• What can you as an alumni association do for your community?

We decided that the videos would then be posted either on YouTube or State Alumni website, where the winner would be chosen by a collective vote.  We named our project “Dare.  Do.  Succeed” and were 99% sure that we would be the winners.  Group  B focused on the need of each particular country its alumni came from, so it was not one project, but rather 9 or 10, united by a common goal and idea.  The prize went to Group B, and Radna celebrated the victory with her teammates!

Of course, State Alumni do something different in each country, depending on their age, personality, community needs and so on, but the thing that still unites all of us – regardless of our nationality and the kind of program we participated in – is the desire to do something for the community, to change something, to let people see the difference and create this difference themselves.  There is one important thing I realized at the end of the third day of the conference: no matter how small and insignificant whatever you as alumni do may seem to whomever, and sometimes even to you yourselves, in reality it does make a huge difference.  No matter how skeptical or jaded people around you may be, if you believe that what you’re doing is the right thing, keep on doing it, and in the end you will be amazed at the results and at the impact it does make on your community.  Never be afraid of what others will think of you.  Never doubt that you can make a difference.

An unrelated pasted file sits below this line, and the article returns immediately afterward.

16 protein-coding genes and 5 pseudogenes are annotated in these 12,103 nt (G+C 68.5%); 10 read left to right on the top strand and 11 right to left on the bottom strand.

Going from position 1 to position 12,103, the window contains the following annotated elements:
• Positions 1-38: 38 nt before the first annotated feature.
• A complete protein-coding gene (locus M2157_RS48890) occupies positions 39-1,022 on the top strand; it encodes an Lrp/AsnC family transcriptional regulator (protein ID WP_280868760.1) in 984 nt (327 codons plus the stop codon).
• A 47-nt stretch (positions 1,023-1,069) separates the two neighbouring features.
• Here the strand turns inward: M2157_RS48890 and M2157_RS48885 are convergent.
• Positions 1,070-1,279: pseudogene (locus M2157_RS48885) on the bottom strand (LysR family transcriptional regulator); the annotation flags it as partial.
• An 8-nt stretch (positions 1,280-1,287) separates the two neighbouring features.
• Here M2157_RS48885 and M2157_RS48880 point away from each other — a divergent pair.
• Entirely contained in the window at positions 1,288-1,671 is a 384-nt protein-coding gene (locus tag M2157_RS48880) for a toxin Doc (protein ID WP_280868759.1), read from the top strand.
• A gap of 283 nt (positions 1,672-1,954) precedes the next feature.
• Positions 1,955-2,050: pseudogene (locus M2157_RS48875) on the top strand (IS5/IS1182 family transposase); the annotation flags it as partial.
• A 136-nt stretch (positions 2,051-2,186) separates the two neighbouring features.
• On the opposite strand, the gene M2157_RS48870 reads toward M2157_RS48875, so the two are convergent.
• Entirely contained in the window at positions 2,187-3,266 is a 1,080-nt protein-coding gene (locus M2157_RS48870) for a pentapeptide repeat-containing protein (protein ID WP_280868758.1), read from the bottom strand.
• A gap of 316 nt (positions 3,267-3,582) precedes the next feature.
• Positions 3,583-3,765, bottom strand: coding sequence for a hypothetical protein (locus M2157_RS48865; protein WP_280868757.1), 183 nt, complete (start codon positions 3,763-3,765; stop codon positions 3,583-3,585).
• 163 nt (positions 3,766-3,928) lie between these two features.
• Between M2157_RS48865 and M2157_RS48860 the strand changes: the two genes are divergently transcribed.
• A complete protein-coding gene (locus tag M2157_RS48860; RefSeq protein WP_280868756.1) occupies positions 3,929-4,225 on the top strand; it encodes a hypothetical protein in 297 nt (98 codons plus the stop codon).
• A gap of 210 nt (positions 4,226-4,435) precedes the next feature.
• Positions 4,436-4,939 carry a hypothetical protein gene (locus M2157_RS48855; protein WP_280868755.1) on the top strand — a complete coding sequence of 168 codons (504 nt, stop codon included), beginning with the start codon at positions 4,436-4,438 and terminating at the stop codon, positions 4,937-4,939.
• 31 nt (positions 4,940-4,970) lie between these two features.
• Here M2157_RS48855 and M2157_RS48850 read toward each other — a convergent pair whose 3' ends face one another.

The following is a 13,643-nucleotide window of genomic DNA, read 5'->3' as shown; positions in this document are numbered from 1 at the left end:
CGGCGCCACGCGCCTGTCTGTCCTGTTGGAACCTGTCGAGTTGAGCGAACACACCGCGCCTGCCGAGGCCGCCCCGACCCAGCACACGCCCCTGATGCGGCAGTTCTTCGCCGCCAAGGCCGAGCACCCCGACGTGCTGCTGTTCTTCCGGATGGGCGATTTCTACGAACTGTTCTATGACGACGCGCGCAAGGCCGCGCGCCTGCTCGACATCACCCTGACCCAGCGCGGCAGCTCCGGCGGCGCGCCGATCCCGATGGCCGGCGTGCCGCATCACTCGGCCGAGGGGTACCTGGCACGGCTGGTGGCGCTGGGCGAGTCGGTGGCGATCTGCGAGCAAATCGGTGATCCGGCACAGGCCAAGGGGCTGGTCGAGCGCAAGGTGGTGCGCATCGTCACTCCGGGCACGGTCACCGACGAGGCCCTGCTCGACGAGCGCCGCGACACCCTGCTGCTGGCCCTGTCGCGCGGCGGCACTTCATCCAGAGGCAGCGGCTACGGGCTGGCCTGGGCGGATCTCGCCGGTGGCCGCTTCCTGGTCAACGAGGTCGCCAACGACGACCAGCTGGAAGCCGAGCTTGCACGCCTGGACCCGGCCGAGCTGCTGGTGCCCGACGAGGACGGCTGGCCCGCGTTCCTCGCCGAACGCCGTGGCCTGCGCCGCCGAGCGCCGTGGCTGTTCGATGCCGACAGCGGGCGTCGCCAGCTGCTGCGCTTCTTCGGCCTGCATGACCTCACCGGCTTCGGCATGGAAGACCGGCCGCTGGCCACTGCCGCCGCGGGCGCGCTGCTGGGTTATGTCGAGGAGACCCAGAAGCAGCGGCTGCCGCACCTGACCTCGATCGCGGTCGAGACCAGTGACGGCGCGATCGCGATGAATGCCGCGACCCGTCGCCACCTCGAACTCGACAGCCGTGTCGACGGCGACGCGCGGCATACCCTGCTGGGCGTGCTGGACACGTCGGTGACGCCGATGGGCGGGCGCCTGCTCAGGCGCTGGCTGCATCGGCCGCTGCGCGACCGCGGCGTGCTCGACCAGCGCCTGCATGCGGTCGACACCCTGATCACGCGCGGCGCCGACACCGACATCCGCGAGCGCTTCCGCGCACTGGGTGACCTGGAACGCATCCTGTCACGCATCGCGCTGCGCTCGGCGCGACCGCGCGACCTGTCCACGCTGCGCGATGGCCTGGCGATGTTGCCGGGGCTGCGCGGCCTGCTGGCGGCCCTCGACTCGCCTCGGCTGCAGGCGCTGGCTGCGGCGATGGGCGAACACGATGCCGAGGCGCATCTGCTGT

A special thanks goes out to Uyanga Erdenebold, Allyson Algeo, Nazgul Toktosunova, Denis Boyle, Lisa Hailbronn and the MASA TEAM, who made this experience so unforgettable.

Leave a Reply

avatar
  Subscribe  
Notify of